Good Health Healthy Aging

The History of Alkyrol – Part 5b

…These are only two examples. But most of us have friends or relatives who are octogenarians, who are active, energetic and not incapacitated. Some are highly gifted with remarkably positive outlooks. But in my experience, the majority have lived active lives and consumed a moderate, balanced diet. Here again are the same conditions that help prevent not only heart disease and cancer, but also the changes typically associated with aging.

Click here for Part 5a

How long could a person live if there was no death gene?
The answer is tied to the Second Law of Thermodynamics: Everything in the universe eventually winds down. No material thing can last forever, since it requires energy to keep it intact. Why, even the sun is fizzling out, albeit very, very slowly. (Scientists calculate this may take another billion years or so to happen, though, so don’t lose any sleep over it.)

What is the upper limit of the human life span? The growth rate of various organs over the first 20 years varies tremendously. The brain is almost at its full size at five years of age, but the reproductive organs are not fully mature until about age 20. Most mammals living in the wild live about eight times longer than their sexually mature age. So if a horse matures at two to three years, it is likely to live 16 to 24 years. Some horses actually live longer, if under human care.

Since humans mature sexually at about 20 years of age, we could potentially have a life span of 8 x 20 = 160 years. However, I would not place this as the upper limit since, as we learn more, we could side-step many other diseases. Once we have learned how to protect our cellular mitochondria from oxygen damage, we could theoretically live well over 200 years!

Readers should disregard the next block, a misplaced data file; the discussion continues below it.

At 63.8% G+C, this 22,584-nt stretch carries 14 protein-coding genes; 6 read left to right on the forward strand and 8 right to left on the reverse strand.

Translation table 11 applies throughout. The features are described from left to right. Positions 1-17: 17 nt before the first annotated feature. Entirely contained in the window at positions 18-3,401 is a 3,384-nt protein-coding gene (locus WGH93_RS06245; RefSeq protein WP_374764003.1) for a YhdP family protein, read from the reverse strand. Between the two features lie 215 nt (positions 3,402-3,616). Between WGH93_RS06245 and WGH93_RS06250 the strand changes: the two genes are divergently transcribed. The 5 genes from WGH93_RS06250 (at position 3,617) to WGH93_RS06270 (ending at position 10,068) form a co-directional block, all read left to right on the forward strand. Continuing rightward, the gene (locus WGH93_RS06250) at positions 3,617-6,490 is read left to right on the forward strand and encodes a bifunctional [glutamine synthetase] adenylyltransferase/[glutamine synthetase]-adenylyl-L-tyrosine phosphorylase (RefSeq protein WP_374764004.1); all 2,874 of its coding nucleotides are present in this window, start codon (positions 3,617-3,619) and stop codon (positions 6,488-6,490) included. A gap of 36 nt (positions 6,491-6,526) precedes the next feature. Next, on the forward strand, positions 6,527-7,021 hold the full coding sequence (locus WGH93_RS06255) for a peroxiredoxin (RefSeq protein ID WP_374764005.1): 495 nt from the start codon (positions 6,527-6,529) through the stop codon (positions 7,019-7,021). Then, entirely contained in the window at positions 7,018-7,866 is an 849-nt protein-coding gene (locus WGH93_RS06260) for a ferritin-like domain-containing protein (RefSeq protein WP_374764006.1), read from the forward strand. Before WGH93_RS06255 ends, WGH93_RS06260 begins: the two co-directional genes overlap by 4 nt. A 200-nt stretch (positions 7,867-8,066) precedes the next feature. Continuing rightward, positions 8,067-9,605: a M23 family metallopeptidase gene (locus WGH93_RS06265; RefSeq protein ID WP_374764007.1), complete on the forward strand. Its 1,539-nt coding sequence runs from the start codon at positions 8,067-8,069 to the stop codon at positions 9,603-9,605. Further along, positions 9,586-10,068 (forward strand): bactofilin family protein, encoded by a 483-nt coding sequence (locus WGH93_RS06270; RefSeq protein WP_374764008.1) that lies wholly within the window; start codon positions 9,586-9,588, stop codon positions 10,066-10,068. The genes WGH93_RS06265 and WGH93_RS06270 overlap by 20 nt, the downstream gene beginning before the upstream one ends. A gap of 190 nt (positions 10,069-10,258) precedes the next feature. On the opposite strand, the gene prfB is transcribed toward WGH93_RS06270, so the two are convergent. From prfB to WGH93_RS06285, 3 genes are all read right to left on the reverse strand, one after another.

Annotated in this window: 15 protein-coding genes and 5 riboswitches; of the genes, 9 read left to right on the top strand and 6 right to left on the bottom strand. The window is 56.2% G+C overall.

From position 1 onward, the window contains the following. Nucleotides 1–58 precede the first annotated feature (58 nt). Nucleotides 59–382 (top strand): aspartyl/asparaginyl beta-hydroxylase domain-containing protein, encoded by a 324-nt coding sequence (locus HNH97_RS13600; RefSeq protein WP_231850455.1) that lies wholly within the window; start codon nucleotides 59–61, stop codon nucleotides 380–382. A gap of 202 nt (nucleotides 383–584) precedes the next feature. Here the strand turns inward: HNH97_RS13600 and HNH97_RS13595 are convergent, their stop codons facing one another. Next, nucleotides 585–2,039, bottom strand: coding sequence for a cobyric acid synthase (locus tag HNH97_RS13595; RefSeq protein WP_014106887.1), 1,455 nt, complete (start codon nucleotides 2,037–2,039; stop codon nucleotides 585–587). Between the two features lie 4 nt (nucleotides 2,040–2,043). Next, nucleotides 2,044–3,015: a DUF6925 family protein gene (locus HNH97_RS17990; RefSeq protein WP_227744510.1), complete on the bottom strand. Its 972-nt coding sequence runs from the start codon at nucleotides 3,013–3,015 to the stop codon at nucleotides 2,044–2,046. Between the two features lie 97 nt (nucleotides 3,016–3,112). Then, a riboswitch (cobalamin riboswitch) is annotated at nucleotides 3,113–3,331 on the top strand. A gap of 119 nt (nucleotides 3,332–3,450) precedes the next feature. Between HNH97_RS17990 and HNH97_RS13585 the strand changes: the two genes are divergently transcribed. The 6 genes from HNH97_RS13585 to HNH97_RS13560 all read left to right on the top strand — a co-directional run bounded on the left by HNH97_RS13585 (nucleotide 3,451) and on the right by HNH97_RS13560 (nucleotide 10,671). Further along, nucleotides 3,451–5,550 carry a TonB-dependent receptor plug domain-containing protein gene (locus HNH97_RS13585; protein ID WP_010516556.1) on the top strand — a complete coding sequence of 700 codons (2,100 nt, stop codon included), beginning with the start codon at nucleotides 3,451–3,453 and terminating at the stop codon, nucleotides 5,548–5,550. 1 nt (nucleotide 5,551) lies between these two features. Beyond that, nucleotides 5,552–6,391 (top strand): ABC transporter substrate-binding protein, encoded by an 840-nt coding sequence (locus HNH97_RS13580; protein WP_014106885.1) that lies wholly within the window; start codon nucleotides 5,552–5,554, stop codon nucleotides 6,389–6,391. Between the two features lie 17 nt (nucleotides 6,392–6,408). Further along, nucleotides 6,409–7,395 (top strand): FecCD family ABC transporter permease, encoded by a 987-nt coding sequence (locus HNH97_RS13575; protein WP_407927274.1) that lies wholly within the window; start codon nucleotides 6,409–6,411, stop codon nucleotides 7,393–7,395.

Consider this: If we were able to conquer all the known diseases on earth that currently kill us, we would only add about 19 years to our present life expectancy. So it is not the diseases, such as cancer and heart disease, that we should be looking at for research funding. We may find cures for them, even in our present lifetime. Rather, we should invest in research on the chronic oxidative changes that impair the quality of life and cut it tragically short.


For anyone who wants to ward off the effects of aging, I recommend at least one 250-mg capsule of shark liver oil, three times a day. During times of emotional or physical stress, I would double that to 500 mg, three times daily. Continue this supplementation for a month, and then discontinue for a couple of weeks before starting again. This is a wise course to follow, since the liver tends to store fish oil-derived vitamin A for long periods of time. By doing this, you are reducing your risk of vitamin A overload.